Review - '42' Is A Well-Intentioned But Watered-Down Telling Of Jackie Robinson's Story

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by Zeba Blay
April 11, 2013 6:18 PM
14 Comments
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In 1950, United Artists released The Jackie Robinson Story, a biopic about the iconic athlete’s rise from the Negro Leagues to the Major Leagues, where he made history as the first black man to break the baseball color barrier. The film starred a then-31-year-old Robinson, playing a watered-down version of himself in a watered-down reenactment of the prejudices and indignities he faced as a black man in a white-dominated sport. Now, over sixty years later, writer-director Brian Helgeland presents 42, a well-intentioned, visually striking, but just as watered-down biopic that unfortunately fails to go much deeper than its predecessor.

Despite being over two hours long, the movie only chronicles a short period of Robinson’s life, focused mainly in 1947, the year baseball manager Branch Rickey (played here by a scenery chewing Harrison Ford) made history by signing the young athlete to the all-white Brooklyn Dodgers. Charismatic newcomer Chadwick Boseman is reminiscent of a young Denzel Washington (who was once attached to play Robinson in a Spike Lee joint that never got off the ground), but his and co-star Nicole Beharie’s talents go to waste on a script that is often schmaltzy and cliché, failing to delve deeper into who Robinson was outside the context of baseball.

The movie gets it right when it comes to the scenes of actual baseball playing - Boseman’s charm shines through the most in the tense, exciting moments where Robinson’s talent is so poignantly juxtaposed with the racism of those around him. And in one particularly powerful scene, he has a near breakdown after something like a ten minute, n-word laden verbal assault from the coach of an opposing team - but he regains his composure, the music swells, the crowd cheers, he turns the other cheek, steps out onto the field, and into baseball history.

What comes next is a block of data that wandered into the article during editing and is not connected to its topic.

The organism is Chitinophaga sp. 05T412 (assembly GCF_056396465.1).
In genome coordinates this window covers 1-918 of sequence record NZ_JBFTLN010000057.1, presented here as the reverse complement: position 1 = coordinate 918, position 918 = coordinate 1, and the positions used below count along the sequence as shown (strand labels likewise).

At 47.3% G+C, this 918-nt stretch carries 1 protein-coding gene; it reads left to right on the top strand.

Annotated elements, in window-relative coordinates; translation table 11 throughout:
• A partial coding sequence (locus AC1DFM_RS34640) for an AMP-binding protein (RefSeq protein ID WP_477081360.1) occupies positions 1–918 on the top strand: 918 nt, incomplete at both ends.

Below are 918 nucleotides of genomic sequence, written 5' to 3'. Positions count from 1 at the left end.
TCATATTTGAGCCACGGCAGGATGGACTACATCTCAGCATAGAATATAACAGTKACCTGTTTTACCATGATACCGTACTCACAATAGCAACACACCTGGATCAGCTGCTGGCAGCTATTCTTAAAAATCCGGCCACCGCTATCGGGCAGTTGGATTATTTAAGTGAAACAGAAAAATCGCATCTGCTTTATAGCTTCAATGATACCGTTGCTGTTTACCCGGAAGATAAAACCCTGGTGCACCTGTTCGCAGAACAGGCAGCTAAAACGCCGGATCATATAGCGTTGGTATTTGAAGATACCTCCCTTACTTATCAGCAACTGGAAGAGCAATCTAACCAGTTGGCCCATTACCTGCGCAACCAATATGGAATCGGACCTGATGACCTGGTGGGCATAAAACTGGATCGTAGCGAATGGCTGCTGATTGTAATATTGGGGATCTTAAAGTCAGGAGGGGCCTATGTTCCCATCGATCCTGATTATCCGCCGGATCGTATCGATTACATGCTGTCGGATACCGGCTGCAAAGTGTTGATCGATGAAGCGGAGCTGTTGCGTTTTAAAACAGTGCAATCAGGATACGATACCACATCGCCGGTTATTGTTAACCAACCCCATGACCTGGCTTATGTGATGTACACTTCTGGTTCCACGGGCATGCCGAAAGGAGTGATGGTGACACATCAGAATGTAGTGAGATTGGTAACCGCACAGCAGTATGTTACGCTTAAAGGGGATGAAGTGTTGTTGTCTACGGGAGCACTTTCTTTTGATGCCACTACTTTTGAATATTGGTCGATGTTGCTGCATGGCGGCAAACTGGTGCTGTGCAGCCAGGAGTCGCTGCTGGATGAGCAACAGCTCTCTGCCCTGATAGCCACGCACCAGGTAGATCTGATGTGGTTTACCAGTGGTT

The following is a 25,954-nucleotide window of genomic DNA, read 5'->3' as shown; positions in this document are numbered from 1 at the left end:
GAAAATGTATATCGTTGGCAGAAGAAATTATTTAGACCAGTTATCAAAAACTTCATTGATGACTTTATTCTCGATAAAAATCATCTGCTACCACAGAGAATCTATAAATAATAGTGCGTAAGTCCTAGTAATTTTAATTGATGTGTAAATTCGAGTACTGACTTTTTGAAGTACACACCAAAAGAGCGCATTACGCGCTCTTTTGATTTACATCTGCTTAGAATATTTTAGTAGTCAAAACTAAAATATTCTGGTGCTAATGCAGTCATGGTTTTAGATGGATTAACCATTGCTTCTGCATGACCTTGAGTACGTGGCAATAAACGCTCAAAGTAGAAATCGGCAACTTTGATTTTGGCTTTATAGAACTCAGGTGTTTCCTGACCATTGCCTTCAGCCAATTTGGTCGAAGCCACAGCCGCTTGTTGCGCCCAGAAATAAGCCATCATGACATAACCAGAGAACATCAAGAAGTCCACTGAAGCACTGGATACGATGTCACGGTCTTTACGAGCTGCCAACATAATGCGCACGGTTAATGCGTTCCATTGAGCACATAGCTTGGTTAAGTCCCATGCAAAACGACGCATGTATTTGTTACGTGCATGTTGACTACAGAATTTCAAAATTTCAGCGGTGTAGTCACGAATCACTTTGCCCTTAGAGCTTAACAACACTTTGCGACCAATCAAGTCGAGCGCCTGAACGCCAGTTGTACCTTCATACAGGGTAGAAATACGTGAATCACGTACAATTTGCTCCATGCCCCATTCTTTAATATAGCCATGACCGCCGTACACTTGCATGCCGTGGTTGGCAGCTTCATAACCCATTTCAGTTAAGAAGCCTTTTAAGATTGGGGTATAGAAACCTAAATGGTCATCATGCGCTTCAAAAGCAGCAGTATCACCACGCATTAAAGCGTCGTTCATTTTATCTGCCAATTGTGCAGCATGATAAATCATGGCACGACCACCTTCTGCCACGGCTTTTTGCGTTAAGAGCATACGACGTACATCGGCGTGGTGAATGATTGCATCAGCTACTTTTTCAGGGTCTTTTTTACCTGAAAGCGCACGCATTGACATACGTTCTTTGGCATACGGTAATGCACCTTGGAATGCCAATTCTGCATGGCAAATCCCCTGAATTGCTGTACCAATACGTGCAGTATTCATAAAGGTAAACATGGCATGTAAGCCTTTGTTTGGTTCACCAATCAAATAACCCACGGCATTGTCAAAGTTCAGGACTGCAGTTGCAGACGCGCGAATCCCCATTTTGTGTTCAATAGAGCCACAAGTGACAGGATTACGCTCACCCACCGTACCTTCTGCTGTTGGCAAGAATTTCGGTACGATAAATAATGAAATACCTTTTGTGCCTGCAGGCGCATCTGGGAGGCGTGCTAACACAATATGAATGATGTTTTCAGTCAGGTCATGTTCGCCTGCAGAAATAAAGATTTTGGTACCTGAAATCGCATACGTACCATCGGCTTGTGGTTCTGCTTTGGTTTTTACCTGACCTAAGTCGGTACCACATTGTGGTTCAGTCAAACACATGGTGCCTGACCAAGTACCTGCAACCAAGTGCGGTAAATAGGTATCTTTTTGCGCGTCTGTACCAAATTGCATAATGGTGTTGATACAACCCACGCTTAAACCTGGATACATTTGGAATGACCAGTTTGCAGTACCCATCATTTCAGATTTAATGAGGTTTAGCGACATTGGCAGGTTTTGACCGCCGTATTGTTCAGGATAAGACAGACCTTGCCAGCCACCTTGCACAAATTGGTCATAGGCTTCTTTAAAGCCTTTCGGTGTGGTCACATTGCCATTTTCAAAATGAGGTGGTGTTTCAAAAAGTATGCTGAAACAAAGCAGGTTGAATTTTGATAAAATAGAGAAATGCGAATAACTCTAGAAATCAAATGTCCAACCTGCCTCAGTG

42 is inspiring, but it’s also slightly reminiscent of movies like The Blind Side and Remember the Titans, films that seek to simplify racism through the context of sports, with its codes of sportsmanship and a pure sort of democracy which ensures that every man “deserves a fair shake” if he’s got the goods. Of course, it’s not that simple, and while the movie can’t very well take a pause to explicitly say that, it would have helped if it had more nuance and less formula.

We have come a long way since the days of slavery and Jim Crow. It isn’t so much the film itself as how it might be received that has the potential to be problematic. Though certainly unintentional, Helgeland’s Disney-fied approach to America’s past that paints Robinson as a saint and everyone else as either as a moustache-twirling racist or benevolent white protector strengthens the idea of a “post-racial” America where racism is an ancient relic, tied to ‘Whites Only’ signs in restaurant windows and segregated water fountains. What makes this perhaps a little problematic is that it perpetuates an idea that racism is, for lack of a better phrase, black-and-white, the sort of “the past is the past, you feel me” mentality that makes so many people unwilling to ever really engage with racism, because for them it is ostensibly over.

But the effects of those signs and water fountains of yesteryear continue to manifest themselves in insidious ways in our present. And even now, the taunts and slurs hurled at Robinson on the field decades ago echo the banana peels hurled at black soccer players like Prince Boateng and Didier Drogba today. This isn’t to take away from Robinson’s legacy and importance in the grand scheme of Civil Rights, but it’s certainly something to think about. Beneath good performances and an overly-sleek facade, 42 feels like a wasted opportunity to add something new to the Jackie Robinson story.

Zeba Blay is a Ghanaian-born film and culture writer based in New York. She is a regular contributor to Huffington Post, Africa Style Daily, and Slant Magazine. She runs a personal movie blog, Film Memory, and co-hosts the podcast Two Brown Girls. Follow her on Twitter @zblay.



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14 Comments

  • Harry Barnes | April 13, 2013 10:29 AMReply